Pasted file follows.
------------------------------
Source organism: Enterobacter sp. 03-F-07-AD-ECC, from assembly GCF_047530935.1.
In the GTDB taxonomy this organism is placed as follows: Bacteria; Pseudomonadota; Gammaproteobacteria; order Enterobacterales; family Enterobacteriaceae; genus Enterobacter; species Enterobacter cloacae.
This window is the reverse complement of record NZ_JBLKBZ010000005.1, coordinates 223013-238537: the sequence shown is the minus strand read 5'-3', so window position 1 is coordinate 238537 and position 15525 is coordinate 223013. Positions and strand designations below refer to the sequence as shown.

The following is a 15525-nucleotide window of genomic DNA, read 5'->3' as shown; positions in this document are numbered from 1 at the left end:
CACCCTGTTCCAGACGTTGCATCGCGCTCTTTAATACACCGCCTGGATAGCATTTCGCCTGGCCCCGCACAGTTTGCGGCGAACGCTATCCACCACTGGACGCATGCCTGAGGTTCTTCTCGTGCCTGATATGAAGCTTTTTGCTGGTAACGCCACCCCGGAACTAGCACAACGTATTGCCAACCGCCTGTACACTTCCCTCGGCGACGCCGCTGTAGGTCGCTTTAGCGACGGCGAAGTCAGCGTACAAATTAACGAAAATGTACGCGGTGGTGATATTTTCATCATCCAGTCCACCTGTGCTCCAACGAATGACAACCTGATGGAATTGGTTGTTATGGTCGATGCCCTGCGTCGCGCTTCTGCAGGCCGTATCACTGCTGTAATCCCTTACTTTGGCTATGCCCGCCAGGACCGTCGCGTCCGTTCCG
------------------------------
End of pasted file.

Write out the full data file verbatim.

Source organism: Enterobacter sp. 03-F-07-AD-ECC, from assembly GCF_047530935.1.
In the GTDB taxonomy this organism is placed as follows: Bacteria; Pseudomonadota; Gammaproteobacteria; order Enterobacterales; family Enterobacteriaceae; genus Enterobacter; species Enterobacter cloacae.
This window is the reverse complement of record NZ_JBLKBZ010000005.1, coordinates 223013-238537: the sequence shown is the minus strand read 5'-3', so window position 1 is coordinate 238537 and position 15525 is coordinate 223013. Positions and strand designations below refer to the sequence as shown.

The following is a 15525-nucleotide window of genomic DNA, read 5'->3' as shown; positions in this document are numbered from 1 at the left end:
CACCCTGTTCCAGACGTTGCATCGCGCTCTTTAATACACCGCCTGGATAGCATTTCGCCTGGCCCCGCACAGTTTGCGGCGAACGCTATCCACCACTGGACGCATGCCTGAGGTTCTTCTCGTGCCTGATATGAAGCTTTTTGCTGGTAACGCCACCCCGGAACTAGCACAACGTATTGCCAACCGCCTGTACACTTCCCTCGGCGACGCCGCTGTAGGTCGCTTTAGCGACGGCGAAGTCAGCGTACAAATTAACGAAAATGTACGCGGTGGTGATATTTTCATCATCCAGTCCACCTGTGCTCCAACGAATGACAACCTGATGGAATTGGTTGTTATGGTCGATGCCCTGCGTCGCGCTTCTGCAGGCCGTATCACTGCTGTAATCCCTTACTTTGGCTATGCCCGCCAGGACCGTCGCGTCCGTTCCG